The nasal corticosteroids are superior to the oral antihistamines in the treatment of allergic rhinitis. Even with regards to allergy of the eye (conjunctivitis), the nasal corticosteroids were found to be as effective as antihistamines. The advantage of nasal corticosteroids over antihistamines is particularly important in perennial rhinitis, where most patients have moderate/severe nasal congestion. In these patients, the nasal corticosteroids should be the main treatment.
The nasal corticosteroids have few adverse effects, but they can cause nasal irritation and nose bleeds. Nosebleed rates for the nasal corticosteroids available in Canada are estimated to be between 10% and 20%. There has been one well-designed study showing that intranasal beclomethasone, but not other corticosteroids, may slow growth in children compared to placebo.
Finally, the sensory attributes of a nasal corticosteroid may have an impact on compliance. Generally, a product that has less smell and irritant sensation will be better tolerated, leading to improved patient outcomes.
Leukotriene Receptor Antagonists
The leukotriene receptor antagonists (LTRAs) are also effective in the treatment of allergic rhinitis. In Canada, Singulair (montelukast) is the only LTRA that is indicated for seasonal allergic rhinitis in adults. This product is generally considered to be safe and well tolerated. At this time, we generally consider LTRA use only when antihistamines and/or nasal corticosteroids are not effective, or are not well tolerated.
We should note that the majority of patients with allergic rhinitis respond to medical therapy. Typically, a patient that presents to a physician’s office will have moderate or severe symptoms. Therefore, these patients usually require a nasal corticosteroid spray. If they do not respond to the nasal steroid spray, then the other therapies listed above, including antihistamines and LTRAs, can be added to the nasal corticosteroid. If the combination of medical therapy is not effective or is not tolerated, then allergen immunotherapy should be considered. We have outlined a proposed therapeutic approach to the treatment of allergic rhinitis in Figure 1.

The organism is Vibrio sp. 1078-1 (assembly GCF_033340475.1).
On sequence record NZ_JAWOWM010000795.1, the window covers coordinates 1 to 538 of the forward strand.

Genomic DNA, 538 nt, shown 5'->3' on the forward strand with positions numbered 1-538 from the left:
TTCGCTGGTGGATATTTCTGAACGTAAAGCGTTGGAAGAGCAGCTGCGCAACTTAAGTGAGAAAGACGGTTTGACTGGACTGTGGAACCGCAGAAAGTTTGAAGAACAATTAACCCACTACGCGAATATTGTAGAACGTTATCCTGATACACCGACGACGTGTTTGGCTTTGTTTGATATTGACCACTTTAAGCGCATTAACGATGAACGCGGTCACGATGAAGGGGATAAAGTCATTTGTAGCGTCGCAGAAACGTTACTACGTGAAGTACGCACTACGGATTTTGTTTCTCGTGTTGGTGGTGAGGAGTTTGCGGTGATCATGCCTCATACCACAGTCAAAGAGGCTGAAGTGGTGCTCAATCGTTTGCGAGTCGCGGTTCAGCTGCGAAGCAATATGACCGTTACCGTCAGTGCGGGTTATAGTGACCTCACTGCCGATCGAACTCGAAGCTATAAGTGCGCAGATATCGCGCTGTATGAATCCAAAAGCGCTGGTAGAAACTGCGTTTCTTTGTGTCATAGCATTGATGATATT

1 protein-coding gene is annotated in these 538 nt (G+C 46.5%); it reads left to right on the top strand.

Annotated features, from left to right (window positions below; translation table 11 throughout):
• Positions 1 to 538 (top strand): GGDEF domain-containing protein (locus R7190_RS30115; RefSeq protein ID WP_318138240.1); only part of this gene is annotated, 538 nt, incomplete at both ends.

Allergen immunotherapy has been available for the treatment of allergic rhinitis, conjunctivitis and asthma for almost a century. Essentially, allergen immunotherapy involves the injections of the patient’s relevant allergens in increasing doses, leading to a gradual change in the patient’s immune response to them. Generally, immunotherapy pushes the immune response away from allergy.
There are several well-designed studies that suggest this treatment is effective in both seasonal and perennial allergic rhinitis. Typically, the immunotherapy is given in a perennial, year-round fashion. These injections are given for three to five years, after which there is a prolonged protective effect for many patients. There are some preparations of pre-seasonal immunotherapy available. Also, there may be some sublingual or swallowed preparations of immunotherapy coming to the Canadian market over the next few years.
Only physicians who are adequately trained in the treatment of allergy should prescribe immunotherapy. There are important risks with the injection of allergen immunotherapy, including anaphylactic reactions. Therefore, injections should be given in a medical clinic where a physician is available to treat possible life-threatening anaphylaxis. As with allergy testing, it should be noted that many alternative care practitioners in Canada practice unusual and ineffective forms of ‘immunotherapy’. Patients should be discouraged from receiving these types of treatment.
Allergic rhinitis is a common disorder that often starts in childhood and can persist through the adult years. The diagnosis and treatment of this condition is relatively straightforward – if there is a high degree of suspicion, most patients will be diagnosed appropriately. Once the severity of their condition is assessed, treatment can be prescribed. The treatments available to us are effective and, generally, safe. The nasal corticosteroids are the recommended treatments for moderate/severe allergic rhinitis.
from Allergy & Asthma News, Issue 2 2008